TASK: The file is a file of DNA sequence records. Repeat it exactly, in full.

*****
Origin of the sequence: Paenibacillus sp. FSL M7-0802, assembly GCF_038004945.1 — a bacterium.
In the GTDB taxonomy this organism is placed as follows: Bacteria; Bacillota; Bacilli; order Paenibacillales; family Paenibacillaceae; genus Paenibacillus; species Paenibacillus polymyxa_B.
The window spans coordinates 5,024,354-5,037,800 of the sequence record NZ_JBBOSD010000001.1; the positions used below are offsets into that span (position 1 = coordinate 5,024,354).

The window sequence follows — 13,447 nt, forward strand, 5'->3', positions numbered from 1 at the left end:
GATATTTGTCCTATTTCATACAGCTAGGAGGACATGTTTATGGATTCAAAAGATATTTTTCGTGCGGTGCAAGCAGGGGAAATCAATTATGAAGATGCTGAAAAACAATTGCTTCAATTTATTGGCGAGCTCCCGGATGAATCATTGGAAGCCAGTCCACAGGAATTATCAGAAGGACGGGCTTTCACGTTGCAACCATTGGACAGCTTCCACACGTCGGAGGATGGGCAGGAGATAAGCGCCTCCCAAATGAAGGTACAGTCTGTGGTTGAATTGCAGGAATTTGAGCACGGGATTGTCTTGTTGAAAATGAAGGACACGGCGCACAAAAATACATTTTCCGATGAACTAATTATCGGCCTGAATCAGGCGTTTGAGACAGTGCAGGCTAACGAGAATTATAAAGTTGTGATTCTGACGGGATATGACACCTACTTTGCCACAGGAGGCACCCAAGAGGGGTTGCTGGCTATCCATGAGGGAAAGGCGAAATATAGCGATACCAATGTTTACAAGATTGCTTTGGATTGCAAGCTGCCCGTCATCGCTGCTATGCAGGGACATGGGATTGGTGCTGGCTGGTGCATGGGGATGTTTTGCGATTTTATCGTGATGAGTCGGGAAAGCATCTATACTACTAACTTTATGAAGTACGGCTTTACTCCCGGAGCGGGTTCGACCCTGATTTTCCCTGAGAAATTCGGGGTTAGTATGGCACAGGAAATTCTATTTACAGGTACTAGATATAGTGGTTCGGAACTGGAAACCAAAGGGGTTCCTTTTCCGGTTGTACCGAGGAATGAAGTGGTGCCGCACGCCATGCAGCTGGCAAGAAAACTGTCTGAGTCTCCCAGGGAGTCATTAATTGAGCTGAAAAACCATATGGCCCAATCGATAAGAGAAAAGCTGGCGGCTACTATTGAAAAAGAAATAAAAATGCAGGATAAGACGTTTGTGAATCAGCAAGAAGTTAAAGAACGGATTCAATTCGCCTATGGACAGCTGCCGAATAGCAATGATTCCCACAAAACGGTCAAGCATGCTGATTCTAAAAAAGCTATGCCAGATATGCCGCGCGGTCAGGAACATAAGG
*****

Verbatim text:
Origin of the sequence: Paenibacillus sp. FSL M7-0802, assembly GCF_038004945.1 — a bacterium.
In the GTDB taxonomy this organism is placed as follows: Bacteria; Bacillota; Bacilli; order Paenibacillales; family Paenibacillaceae; genus Paenibacillus; species Paenibacillus polymyxa_B.
The window spans coordinates 5,024,354-5,037,800 of the sequence record NZ_JBBOSD010000001.1; the positions used below are offsets into that span (position 1 = coordinate 5,024,354).

The window sequence follows — 13,447 nt, forward strand, 5'->3', positions numbered from 1 at the left end:
GATATTTGTCCTATTTCATACAGCTAGGAGGACATGTTTATGGATTCAAAAGATATTTTTCGTGCGGTGCAAGCAGGGGAAATCAATTATGAAGATGCTGAAAAACAATTGCTTCAATTTATTGGCGAGCTCCCGGATGAATCATTGGAAGCCAGTCCACAGGAATTATCAGAAGGACGGGCTTTCACGTTGCAACCATTGGACAGCTTCCACACGTCGGAGGATGGGCAGGAGATAAGCGCCTCCCAAATGAAGGTACAGTCTGTGGTTGAATTGCAGGAATTTGAGCACGGGATTGTCTTGTTGAAAATGAAGGACACGGCGCACAAAAATACATTTTCCGATGAACTAATTATCGGCCTGAATCAGGCGTTTGAGACAGTGCAGGCTAACGAGAATTATAAAGTTGTGATTCTGACGGGATATGACACCTACTTTGCCACAGGAGGCACCCAAGAGGGGTTGCTGGCTATCCATGAGGGAAAGGCGAAATATAGCGATACCAATGTTTACAAGATTGCTTTGGATTGCAAGCTGCCCGTCATCGCTGCTATGCAGGGACATGGGATTGGTGCTGGCTGGTGCATGGGGATGTTTTGCGATTTTATCGTGATGAGTCGGGAAAGCATCTATACTACTAACTTTATGAAGTACGGCTTTACTCCCGGAGCGGGTTCGACCCTGATTTTCCCTGAGAAATTCGGGGTTAGTATGGCACAGGAAATTCTATTTACAGGTACTAGATATAGTGGTTCGGAACTGGAAACCAAAGGGGTTCCTTTTCCGGTTGTACCGAGGAATGAAGTGGTGCCGCACGCCATGCAGCTGGCAAGAAAACTGTCTGAGTCTCCCAGGGAGTCATTAATTGAGCTGAAAAACCATATGGCCCAATCGATAAGAGAAAAGCTGGCGGCTACTATTGAAAAAGAAATAAAAATGCAGGATAAGACGTTTGTGAATCAGCAAGAAGTTAAAGAACGGATTCAATTCGCCTATGGACAGCTGCCGAATAGCAATGATTCCCACAAAACGGTCAAGCATGCTGATTCTAAAAAAGCTATGCCAGATATGCCGCGCGGTCAGGAACATAAGG